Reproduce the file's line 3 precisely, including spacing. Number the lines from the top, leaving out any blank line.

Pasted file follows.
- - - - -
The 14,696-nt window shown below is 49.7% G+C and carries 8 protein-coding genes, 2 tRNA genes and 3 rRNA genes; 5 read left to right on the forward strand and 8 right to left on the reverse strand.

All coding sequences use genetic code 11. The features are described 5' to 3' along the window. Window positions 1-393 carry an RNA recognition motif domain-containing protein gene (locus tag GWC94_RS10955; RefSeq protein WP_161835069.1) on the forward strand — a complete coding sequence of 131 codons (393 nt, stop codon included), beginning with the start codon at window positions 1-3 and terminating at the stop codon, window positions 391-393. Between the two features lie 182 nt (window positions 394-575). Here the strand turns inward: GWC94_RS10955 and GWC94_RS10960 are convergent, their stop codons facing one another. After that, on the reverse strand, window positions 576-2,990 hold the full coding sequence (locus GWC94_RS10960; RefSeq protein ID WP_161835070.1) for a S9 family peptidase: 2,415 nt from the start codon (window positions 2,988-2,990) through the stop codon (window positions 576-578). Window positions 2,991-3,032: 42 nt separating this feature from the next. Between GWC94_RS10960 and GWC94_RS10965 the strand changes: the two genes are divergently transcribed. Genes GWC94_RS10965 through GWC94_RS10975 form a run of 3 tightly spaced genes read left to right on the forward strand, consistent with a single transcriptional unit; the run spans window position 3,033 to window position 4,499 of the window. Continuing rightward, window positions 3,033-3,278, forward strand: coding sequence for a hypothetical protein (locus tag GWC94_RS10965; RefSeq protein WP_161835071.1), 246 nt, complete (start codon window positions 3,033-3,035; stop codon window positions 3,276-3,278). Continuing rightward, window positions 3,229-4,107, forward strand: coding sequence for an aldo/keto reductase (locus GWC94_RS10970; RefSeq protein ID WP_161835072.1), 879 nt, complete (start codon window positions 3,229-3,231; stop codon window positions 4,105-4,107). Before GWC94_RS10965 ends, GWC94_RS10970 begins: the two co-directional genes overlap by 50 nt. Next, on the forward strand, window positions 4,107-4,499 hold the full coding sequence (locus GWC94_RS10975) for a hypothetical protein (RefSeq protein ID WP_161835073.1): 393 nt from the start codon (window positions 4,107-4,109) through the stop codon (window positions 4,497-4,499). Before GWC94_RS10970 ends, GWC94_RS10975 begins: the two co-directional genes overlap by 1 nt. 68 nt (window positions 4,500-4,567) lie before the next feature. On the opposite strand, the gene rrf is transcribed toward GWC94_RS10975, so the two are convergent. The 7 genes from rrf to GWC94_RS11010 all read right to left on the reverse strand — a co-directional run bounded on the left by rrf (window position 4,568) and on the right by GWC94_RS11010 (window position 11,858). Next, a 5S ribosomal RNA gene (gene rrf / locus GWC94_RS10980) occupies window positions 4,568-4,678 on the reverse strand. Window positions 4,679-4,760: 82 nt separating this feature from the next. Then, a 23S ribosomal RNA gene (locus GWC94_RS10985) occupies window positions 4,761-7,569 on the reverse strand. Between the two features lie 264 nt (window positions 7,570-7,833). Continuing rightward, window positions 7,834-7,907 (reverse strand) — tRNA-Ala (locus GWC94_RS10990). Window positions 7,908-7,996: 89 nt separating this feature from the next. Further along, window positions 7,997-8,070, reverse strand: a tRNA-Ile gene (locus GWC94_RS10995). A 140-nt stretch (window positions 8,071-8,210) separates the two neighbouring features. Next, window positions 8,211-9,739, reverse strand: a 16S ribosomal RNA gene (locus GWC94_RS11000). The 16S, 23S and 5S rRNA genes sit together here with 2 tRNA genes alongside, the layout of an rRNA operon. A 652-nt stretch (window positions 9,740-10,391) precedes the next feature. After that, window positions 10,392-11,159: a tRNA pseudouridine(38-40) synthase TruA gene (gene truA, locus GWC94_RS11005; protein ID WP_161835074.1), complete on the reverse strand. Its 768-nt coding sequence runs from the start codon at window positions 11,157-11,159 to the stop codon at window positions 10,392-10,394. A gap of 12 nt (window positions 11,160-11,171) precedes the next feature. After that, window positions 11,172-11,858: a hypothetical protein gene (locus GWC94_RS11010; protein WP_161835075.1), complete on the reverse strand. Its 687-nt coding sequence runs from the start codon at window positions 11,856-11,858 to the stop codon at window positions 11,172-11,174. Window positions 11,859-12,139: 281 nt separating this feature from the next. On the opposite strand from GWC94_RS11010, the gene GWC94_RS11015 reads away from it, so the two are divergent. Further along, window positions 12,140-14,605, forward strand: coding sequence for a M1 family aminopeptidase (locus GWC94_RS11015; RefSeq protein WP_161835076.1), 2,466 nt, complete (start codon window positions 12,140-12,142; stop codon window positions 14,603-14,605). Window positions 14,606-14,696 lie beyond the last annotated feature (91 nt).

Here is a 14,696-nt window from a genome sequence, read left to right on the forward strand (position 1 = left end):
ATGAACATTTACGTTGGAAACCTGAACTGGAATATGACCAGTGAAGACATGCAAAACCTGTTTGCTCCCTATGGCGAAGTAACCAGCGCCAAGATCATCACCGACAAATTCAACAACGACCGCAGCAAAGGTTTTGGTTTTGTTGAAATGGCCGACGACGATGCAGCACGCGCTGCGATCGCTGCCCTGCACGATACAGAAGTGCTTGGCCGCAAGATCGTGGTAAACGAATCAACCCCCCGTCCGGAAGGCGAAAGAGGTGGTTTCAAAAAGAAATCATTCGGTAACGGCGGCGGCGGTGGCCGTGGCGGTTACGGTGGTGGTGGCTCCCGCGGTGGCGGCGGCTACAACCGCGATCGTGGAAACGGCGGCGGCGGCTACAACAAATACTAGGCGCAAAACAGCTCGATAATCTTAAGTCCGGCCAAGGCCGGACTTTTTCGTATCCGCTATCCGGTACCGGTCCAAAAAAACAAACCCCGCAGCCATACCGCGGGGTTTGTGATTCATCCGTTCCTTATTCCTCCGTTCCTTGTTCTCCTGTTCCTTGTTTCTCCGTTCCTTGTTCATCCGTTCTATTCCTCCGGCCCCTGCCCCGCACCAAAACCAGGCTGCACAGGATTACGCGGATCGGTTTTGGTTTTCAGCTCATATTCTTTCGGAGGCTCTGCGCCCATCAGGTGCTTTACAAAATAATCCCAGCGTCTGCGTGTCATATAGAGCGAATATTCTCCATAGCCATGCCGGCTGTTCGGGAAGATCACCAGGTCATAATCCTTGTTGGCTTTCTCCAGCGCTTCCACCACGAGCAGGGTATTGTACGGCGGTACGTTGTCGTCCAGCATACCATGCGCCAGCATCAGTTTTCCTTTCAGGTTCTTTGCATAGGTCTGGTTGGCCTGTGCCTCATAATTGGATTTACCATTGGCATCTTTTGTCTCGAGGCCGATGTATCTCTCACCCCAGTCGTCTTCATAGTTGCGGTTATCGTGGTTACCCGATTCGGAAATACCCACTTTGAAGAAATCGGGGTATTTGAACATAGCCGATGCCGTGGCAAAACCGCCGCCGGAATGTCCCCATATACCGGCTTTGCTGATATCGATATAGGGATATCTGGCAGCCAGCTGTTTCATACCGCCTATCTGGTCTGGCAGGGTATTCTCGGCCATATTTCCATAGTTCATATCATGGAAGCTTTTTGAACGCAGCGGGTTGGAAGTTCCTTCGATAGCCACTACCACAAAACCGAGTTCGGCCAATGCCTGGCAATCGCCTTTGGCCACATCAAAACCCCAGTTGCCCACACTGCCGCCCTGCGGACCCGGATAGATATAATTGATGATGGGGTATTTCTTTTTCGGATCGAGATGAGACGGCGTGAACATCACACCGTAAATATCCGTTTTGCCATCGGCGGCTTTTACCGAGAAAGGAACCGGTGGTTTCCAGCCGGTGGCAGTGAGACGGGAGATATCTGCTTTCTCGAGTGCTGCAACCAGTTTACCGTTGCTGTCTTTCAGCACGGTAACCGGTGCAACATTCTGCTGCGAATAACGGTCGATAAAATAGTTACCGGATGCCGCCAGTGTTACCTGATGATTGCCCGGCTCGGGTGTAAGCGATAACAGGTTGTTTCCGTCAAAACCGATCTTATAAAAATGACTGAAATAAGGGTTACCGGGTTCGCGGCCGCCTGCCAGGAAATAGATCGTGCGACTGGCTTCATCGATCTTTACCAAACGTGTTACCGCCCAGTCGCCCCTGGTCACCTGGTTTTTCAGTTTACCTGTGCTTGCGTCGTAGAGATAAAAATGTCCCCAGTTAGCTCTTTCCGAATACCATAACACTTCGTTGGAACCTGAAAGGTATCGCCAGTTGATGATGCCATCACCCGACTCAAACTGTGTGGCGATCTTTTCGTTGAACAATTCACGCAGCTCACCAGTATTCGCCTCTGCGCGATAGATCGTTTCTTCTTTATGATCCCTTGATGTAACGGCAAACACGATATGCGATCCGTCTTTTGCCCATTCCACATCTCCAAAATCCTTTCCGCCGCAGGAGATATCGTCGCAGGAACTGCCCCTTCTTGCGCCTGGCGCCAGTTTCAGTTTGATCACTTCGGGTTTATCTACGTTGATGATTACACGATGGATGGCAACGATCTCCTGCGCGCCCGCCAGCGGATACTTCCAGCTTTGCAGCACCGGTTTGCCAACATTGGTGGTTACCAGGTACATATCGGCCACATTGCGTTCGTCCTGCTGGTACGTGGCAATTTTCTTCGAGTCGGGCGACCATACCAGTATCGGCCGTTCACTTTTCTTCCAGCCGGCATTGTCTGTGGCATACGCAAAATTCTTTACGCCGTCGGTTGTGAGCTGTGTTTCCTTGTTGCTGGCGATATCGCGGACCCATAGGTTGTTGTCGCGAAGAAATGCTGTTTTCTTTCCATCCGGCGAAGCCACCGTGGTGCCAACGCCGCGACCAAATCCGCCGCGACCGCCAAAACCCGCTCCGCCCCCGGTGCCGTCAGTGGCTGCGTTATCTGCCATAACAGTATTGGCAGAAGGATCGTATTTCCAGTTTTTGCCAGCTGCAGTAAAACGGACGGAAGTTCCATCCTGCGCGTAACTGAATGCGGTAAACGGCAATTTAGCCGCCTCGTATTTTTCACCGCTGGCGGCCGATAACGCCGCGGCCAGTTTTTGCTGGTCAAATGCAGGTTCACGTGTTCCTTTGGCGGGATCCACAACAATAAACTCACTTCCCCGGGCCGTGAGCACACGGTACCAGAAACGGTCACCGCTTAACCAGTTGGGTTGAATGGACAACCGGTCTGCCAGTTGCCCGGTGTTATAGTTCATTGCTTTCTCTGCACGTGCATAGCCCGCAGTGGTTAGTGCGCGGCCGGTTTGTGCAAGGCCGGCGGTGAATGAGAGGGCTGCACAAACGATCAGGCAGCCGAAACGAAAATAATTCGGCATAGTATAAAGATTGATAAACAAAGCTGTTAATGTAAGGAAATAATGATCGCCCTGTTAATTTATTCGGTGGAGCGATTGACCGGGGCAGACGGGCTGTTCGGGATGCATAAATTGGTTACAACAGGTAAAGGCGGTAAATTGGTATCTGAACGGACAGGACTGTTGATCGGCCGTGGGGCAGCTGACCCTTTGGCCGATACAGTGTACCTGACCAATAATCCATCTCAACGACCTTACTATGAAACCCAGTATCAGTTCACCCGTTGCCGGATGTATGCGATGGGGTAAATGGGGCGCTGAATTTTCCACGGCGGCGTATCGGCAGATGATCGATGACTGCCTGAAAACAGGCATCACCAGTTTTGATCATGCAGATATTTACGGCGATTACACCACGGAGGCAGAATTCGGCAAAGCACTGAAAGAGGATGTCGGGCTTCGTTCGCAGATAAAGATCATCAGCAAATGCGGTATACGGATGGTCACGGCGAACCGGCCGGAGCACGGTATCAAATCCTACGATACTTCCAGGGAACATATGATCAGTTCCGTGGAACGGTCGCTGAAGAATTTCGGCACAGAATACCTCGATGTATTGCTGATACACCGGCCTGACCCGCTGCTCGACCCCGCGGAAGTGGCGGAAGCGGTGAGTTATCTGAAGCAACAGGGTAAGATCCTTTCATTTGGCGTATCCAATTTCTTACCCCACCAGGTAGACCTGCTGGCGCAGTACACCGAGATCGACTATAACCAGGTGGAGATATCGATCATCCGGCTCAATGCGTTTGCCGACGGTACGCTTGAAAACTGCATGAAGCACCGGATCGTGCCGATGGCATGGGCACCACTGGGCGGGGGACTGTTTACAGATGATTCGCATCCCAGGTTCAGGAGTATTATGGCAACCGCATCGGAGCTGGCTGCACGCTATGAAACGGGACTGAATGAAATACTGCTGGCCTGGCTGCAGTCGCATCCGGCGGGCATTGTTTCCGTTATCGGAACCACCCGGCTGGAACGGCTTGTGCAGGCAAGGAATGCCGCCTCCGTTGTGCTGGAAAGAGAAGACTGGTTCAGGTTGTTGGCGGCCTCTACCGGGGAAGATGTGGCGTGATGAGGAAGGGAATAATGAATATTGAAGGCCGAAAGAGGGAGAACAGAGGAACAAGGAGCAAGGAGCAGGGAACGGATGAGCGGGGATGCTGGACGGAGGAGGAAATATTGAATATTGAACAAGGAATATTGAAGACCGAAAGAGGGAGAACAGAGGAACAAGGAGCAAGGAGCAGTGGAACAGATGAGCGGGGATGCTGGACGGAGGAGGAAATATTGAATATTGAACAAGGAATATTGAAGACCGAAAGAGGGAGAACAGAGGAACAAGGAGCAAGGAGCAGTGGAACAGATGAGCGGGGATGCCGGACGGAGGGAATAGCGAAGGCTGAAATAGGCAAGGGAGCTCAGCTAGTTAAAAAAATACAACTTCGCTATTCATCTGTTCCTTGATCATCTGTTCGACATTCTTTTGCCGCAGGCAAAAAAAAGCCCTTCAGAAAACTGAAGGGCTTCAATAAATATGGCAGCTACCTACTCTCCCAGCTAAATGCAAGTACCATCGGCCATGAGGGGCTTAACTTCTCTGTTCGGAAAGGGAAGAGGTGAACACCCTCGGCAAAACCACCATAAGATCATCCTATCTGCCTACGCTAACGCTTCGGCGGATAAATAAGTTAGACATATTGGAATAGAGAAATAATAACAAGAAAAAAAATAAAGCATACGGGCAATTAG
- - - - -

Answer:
Here is a 14,696-nt window from a genome sequence, read left to right on the forward strand (position 1 = left end):